The False Claims Act process
Nor does the FCA procedure provide comfort to healthcare employers.
First, there is a very long statute of limitations: either (1) six years from the date of the government’s payment to the healthcare provider, or (2) three years from the date that the government official knew or reasonably should have known of the violation – whichever is longer – and not to exceed 10 years from the date of payment.
Even after a complaint is initially filed, it can be years before the healthcare provider even knows that it’s been sued. The individual – known as a “relator” – files a complaint and supporting documentation with the court “under seal,” which means that no one other than the government, the relator, and the court, can see it. The complaint has to remain under seal for at least 60 days, but the government can substantially extend that time. Some whistleblower plaintiffs’ websites estimate that the “seal” period with extensions typically ranges from one to five years.
“In State Farm Fire and Casualty Co. v. U.S. ex rel. Rigsby, the U.S. Supreme Court will decide whether a violation of the seal by the relators’ attorney should result in automatic dismissal of the case. Oral argument was heard this week.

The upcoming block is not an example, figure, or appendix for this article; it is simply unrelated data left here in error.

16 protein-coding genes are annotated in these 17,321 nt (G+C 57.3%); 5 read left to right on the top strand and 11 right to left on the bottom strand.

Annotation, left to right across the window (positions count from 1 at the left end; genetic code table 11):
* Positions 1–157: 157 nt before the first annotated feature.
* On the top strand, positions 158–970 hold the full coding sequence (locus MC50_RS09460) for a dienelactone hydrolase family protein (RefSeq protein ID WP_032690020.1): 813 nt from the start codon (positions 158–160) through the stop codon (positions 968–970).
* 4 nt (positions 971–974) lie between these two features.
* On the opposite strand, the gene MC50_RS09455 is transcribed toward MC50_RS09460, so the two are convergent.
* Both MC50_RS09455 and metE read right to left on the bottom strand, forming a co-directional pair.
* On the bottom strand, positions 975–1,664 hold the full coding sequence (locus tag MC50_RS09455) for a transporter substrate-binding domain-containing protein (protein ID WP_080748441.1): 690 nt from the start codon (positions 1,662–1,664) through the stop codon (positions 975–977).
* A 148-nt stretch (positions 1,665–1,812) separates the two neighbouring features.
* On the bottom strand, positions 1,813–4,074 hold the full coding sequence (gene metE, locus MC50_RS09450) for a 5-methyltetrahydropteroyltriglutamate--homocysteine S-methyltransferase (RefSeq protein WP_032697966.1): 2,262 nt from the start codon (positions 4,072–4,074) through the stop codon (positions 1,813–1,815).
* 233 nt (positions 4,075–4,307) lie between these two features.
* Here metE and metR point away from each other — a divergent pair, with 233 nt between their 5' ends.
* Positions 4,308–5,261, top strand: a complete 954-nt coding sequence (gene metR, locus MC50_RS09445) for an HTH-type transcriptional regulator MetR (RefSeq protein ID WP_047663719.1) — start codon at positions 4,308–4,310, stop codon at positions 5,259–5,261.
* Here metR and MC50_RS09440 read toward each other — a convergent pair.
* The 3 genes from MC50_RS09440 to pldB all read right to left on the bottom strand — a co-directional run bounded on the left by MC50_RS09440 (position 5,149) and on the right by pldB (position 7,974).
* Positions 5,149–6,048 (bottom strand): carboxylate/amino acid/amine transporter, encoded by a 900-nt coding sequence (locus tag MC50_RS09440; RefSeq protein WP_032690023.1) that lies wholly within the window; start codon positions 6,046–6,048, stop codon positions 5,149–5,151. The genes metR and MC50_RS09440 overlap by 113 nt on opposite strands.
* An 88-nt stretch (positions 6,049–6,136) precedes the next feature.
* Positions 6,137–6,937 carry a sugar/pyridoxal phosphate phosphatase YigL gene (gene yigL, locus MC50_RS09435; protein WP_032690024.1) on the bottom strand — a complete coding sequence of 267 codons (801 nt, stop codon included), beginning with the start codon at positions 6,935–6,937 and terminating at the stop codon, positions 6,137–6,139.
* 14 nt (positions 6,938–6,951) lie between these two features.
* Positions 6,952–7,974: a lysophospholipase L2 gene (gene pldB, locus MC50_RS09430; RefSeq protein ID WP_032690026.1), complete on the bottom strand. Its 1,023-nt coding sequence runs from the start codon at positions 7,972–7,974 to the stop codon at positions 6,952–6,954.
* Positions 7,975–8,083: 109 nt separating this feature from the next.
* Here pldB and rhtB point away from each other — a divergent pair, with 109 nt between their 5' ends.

During the “seal” period, when the employer does not know about the complaint, the government will be investigating to determine whether it wants to pursue the claim. If it does, the government will sue the employer and manage the litigation. If the government decides not to pursue the claim, the individual can bring a qui tam action against the employer on behalf of the government.
After the government decides whether it wants to sue, the complaint is brought out from under seal, and the healthcare provider will be served and will finally learn of the pending action. If the government sues and wins, the relator gets 15 to 25 percent of the award. If the government declines to sue but the relator sues and wins, the relator gets 25 to 30 percent of the award.
Needless to say, 30 percent – or even 15 percent – of an “extrapolated” violation, possibly based on “implied certifications,” can be substantial.
How not to be held hostage